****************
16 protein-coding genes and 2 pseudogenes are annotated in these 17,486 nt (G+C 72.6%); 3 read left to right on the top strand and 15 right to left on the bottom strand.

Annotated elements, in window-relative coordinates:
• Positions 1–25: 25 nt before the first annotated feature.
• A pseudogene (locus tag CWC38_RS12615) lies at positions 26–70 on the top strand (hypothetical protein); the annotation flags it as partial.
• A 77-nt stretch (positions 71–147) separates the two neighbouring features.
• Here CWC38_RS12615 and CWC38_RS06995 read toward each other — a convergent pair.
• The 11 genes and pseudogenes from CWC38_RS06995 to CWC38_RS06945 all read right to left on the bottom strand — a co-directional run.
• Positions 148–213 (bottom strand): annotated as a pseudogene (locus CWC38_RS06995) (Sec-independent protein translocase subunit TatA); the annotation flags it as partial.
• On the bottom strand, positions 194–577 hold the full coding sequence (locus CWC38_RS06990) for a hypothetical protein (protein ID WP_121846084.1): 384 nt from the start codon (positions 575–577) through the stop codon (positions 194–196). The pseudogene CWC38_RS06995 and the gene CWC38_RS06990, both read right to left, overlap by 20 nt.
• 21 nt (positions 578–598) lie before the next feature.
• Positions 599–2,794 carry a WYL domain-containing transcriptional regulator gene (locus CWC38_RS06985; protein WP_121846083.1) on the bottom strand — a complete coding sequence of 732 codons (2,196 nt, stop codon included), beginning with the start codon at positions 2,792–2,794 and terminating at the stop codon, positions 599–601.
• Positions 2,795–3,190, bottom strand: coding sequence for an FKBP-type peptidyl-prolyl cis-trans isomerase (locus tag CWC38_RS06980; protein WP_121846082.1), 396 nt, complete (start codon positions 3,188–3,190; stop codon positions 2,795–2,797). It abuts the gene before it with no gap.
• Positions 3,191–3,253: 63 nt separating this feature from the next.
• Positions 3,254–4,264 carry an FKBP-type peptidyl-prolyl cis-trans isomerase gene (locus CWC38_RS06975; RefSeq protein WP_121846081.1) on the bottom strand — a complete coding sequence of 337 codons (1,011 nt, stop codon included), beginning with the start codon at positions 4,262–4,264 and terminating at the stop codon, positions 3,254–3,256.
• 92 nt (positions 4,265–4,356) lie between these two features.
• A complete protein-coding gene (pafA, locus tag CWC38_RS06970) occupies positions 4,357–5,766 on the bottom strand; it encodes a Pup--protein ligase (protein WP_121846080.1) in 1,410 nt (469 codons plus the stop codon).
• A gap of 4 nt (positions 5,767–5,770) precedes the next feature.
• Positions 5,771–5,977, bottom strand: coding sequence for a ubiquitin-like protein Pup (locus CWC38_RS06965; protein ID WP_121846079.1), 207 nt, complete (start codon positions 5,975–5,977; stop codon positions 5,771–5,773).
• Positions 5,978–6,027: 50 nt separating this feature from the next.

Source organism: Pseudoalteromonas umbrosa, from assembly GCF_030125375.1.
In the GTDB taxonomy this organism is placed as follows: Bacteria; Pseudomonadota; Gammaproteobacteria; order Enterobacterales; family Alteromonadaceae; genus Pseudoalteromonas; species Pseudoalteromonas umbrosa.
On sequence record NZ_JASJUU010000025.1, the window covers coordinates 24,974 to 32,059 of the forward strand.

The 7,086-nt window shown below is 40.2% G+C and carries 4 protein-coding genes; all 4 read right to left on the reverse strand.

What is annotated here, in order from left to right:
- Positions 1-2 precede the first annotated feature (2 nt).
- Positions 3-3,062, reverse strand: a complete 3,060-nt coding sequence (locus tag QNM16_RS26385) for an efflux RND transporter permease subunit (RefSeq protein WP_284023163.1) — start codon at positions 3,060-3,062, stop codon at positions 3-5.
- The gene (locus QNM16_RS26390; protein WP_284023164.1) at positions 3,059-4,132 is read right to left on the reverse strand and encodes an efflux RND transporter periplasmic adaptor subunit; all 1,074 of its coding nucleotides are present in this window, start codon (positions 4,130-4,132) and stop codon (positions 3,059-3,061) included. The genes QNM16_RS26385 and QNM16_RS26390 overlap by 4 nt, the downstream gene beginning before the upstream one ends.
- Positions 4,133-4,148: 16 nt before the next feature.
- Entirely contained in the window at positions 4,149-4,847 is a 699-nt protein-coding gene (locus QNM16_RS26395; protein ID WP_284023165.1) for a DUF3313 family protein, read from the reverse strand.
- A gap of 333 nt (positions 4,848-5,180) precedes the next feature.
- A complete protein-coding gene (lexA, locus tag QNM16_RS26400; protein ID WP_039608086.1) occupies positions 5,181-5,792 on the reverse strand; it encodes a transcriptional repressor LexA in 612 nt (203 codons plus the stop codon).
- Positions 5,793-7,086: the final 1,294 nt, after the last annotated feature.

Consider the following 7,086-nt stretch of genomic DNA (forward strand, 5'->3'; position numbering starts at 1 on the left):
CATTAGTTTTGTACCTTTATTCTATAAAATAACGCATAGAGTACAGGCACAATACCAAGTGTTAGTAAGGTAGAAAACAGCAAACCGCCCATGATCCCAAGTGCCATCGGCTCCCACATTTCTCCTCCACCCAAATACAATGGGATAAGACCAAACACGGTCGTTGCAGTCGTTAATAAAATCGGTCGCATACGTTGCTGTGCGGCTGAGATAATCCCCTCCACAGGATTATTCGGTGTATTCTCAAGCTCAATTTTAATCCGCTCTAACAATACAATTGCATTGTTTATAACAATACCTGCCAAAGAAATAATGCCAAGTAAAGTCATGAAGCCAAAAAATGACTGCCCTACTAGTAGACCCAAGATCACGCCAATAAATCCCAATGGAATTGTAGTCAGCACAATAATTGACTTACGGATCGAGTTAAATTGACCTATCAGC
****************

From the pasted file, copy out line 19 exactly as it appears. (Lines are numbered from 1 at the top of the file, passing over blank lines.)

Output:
• Positions 5,978–6,027: 50 nt separating this feature from the next.